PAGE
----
An international consortium of pharmaceutical companies and academic institutions has created a massive database of clinical data that researchers hope can lead to better treatments for schizophrenia and depression.
The collaborative group, called NEWMEDS (Novel Methods Leading to New Medications in Depression and Schizophrenia), has pooled data from 67 trials on 11 compounds in more than 25 countries—creating the largest single database of clinical trial data ever amassed in psychiatric research—to help devise new ways to predict which treatment is likely to work for which patient, rather than using the standard trial-and-error approach for everyone.
“For 50 years we have been doing trials the same way with a standard placebo or active control for four-to-six weeks and using the same statistical approaches,” said Jonathan Rabinowitz, a professor at Bar Ilan-University in Israel, who is leading the analysis of the schizophrenia data. “By bringing together this large dataset, we have a unique opportunity to see whether patients who get better on placebo are somehow different. We will be able to identify if trials could be smaller, faster and can decrease exposure of patients to experimental medications.”
The NEWMEDS project, which consists of 19 industry and academic institutions based in nine different European Union member states as well as in Iceland, Switzerland and Israel, was founded in September 2009 to address barriers for the development of drugs for psychiatric disorders. Despite the growth in biomedical knowledge in recent years, the rate of new drugs for depression and schizophrenia has been slow.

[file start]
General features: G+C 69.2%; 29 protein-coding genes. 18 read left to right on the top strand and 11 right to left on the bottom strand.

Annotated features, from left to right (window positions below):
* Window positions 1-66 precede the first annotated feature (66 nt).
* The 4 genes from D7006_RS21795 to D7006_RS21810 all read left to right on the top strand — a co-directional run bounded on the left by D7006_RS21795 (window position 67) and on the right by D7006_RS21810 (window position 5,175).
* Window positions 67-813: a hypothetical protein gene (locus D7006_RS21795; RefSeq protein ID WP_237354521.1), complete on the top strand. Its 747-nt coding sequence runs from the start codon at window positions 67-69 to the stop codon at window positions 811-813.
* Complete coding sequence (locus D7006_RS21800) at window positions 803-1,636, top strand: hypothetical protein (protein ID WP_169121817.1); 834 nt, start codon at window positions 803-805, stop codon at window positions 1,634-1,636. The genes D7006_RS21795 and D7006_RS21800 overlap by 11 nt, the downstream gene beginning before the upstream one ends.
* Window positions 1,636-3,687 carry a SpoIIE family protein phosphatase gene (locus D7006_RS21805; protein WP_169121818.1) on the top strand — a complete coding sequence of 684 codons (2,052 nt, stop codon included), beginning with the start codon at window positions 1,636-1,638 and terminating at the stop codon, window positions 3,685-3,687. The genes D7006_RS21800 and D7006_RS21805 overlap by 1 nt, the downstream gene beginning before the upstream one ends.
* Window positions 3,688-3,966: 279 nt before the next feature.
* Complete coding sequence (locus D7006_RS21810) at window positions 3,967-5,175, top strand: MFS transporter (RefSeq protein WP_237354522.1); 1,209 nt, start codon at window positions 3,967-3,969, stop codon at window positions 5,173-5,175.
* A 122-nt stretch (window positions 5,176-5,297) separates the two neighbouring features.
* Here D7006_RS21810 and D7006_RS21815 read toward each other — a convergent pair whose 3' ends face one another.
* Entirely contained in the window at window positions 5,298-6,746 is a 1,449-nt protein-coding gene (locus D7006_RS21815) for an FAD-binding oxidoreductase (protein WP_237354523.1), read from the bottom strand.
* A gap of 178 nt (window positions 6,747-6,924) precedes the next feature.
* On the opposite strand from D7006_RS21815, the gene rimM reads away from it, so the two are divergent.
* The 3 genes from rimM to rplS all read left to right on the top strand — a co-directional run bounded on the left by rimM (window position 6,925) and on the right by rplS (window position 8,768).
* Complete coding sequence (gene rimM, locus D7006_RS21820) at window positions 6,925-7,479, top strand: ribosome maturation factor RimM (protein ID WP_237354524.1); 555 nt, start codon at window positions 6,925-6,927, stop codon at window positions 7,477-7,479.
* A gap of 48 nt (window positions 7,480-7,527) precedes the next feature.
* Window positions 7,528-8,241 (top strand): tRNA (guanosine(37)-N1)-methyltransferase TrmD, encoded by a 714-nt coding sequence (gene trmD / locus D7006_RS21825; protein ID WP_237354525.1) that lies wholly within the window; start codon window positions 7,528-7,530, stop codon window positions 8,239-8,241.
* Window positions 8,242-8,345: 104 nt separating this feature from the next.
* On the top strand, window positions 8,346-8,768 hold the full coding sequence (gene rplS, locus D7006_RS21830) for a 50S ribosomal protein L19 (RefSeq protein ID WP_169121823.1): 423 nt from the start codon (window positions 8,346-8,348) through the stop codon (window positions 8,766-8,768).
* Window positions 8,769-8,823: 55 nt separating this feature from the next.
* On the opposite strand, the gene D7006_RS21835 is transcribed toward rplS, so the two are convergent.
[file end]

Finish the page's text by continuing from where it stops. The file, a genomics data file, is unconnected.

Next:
According to a recent PhRMA report, 313 drugs are being developed in the United States for psychiatric disorders, including 71 for depression and 54 for schizophrenia, yet most are reformulations of existing compounds or new chemical entities (NCEs) that use existing mechanisms of action.
During the past year, NEWMEDS has begun to address two of the main barriers that have been identified to developing new psychiatric drugs: the competitive relationship between rival companies and the limited exchange of science across the industry-academic divide. “The pharmaceutical industry model where each company in isolation tries to solve pre-competitive problems is being challenged by NEWMEDs,” said Tine Bryan Stensbøl, Ph.D., NEWMEDS’ industry lead and coordinator.
In the area of depression, the NEWMEDs partnership aims to determine why some patients respond to one kind of antidepressants and others do not. A key advantage of the academic-industry collaboration is its ability to combine clinical data and samples from previous pharmaceutical company studies and public sector projects in a novel way. The project already has pooled data on the genetics and clinical response in more than 1,800 patients.
“It gives us a big enough, powerful enough sample to address how genetics influences antidepressant response,” said Peter McGuffin, a professor at the Institute of Psychiatry at King’s College in London. “This could lead to changes in the way we select patients for trials and, in the long run, how we select treatments for individuals.”
Although sharing data already has led to new discoveries in the field of genetics, NEWMEDS is the first large-scale example of a similar collaboration between industry and academia in the field of psychiatry.
“We wanted to see how this could be done in the clinical area,” said Shitiju Kapur, a professor at the Institute of Psychiatry at King’s College and NEWMEDS’ academic leader. “Hopefully, this will be one step that will help reverse the drought of new medications in psychiatry.”
The NEWMEDS consortium was brought together by the Innovative Medicines Initiative, a public-private partnership between the European pharmaceutical industry and the European Union. Pharmaceutical companies involved in the project include AstraZeneca, Eli Lilly, Johnson & Johnson’s Janssen Pharmaceutica, Lundbeck, Novartis, Orion, Pfizer, Roche and Servier.